Monthly Archives: March 2013

Why Can’t Hospitals Stop Over-Billing Us? (Part 1/2)

Update: On January 5, 2015, Stephen Brill published America’s Bitter Pill: Money, Politics, Back-Room Deals, and the Fight to Fix Our Broken Healthcare System, expanding on his popular Time article.

It is an interesting book, not because I agree with Mr. Brill’s data but because it happens to be a useful exercise in how data sometimes can be applied/misapplied to streamline a compelling narrative.

Below is a shameless self-reblog from my response to the original Brill article focusing on how data from a sub-sub-sub-specialized hospital should not be used to comment on an entire set of hospitals, some of which struggle to serve as the safety net for a vulnerable population.



In an article titled “Bitter Pill: Why Medical Bills are Killing Us,” Stephen Brill outlines a well-researched investigation on hospital over-billing.  In the article, Brill begins by highlighting the unreasonable mark-up MD Anderson places on every medication, service, and imaging that it provides.  He argues that this “hard-nosed approach pays off,” earning MD Anderson $531 million operating profit in 2010, and that this comprises a 26% operating margin.  $1.8 million of that went to the pockets of Ronald DePinho, the president of the cancer center.

Although Brill never outright states the connection, his implication is clear: general hospitals are the oft ignored mammoth in the health care debate, operating under the veil of legitimate non-profit business.  A general hospital funds its astounding operating income by making the uninsured and under-insured suffering patients an offer they cannot refuse – a markedly inflated bill.  It then funnels this unfairly earned profit into the pockets to the Godfather of the organization.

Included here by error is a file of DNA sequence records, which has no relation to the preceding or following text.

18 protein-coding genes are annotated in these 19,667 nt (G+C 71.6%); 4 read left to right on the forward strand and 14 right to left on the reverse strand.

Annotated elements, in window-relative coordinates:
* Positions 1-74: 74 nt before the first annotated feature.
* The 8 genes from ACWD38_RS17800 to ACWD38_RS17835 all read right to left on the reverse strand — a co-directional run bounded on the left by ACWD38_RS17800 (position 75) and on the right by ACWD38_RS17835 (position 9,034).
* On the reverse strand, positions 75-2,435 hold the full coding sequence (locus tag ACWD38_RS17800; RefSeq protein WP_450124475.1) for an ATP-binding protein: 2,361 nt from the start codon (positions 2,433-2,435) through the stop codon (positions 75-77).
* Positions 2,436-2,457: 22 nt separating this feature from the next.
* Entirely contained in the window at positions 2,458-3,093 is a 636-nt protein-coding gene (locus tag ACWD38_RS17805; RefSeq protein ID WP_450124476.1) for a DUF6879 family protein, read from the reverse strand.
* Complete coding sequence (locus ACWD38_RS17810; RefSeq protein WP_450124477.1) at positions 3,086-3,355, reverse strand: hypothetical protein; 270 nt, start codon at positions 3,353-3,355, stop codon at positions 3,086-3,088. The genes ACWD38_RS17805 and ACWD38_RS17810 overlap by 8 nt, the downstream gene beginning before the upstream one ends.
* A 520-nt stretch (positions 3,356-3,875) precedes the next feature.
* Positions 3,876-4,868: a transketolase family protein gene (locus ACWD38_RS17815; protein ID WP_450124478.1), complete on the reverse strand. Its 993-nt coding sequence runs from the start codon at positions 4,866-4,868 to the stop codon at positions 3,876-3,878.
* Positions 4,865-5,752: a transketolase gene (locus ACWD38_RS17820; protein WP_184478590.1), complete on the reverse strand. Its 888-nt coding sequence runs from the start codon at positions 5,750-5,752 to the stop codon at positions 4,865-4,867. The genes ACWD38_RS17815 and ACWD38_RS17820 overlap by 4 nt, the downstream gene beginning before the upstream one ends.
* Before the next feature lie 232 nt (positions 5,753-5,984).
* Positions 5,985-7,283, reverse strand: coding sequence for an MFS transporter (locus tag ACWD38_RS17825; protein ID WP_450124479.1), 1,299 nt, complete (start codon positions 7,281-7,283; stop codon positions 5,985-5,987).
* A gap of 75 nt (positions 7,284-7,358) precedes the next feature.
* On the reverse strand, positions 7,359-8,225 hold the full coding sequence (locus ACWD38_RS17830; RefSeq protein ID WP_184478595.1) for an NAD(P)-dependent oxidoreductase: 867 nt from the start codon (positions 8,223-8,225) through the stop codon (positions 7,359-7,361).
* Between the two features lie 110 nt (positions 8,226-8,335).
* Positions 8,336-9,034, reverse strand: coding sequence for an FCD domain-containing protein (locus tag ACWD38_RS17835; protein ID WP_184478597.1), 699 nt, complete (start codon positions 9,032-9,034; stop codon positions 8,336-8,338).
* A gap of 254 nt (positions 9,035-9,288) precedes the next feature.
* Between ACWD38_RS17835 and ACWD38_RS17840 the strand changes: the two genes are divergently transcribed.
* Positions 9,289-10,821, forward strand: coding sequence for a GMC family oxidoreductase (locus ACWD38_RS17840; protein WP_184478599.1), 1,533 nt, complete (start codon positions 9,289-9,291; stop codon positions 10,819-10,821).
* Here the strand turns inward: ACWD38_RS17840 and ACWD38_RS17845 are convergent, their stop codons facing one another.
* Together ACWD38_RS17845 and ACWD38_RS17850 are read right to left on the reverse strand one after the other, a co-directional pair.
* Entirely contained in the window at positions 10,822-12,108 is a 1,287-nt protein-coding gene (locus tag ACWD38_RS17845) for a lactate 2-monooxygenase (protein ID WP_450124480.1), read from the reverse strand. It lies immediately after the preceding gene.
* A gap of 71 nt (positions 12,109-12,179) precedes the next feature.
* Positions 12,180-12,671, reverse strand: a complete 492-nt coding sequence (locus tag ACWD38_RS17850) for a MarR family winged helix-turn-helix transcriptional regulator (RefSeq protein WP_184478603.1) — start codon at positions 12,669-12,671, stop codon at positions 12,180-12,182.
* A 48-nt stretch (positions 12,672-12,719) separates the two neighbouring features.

The logic is sensational, if only it were correct.

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On Choices, Decisions, and Happiness

The fable of Buridan’s donkey tells of a donkey who is profoundly hungry.  When put in the exact midpoint between a two identical piles of hay, the donkey was unable to choose which one it wanted and eventually dies of hunger.  Ironically, if the donkey had only one and not two piles of hay to choose from, its life would have been easier (and longer).  Obviously, people are smarter than Buridan’s donkey – are we?   Continue reading

Why Can’t Hospitals Stop Over-Billing Us? (Part 2/2)

In a prior post, I read Steven Brill’s story on health care hospital bills and offered a brief analysis of the “average hospital” in contrast with MD Anderson (spoilers: sub-specialty cancer treatment is profitable, the average hospital is not).  The data show that average hospitals are low-margin organizations.

Below, I argue that although the data disagrees with the vilification of general hospitals in “Bitter Pill,” the article is spot-on that medical bills are incredibly over-priced.

Then, I offer a hypothesis on why.
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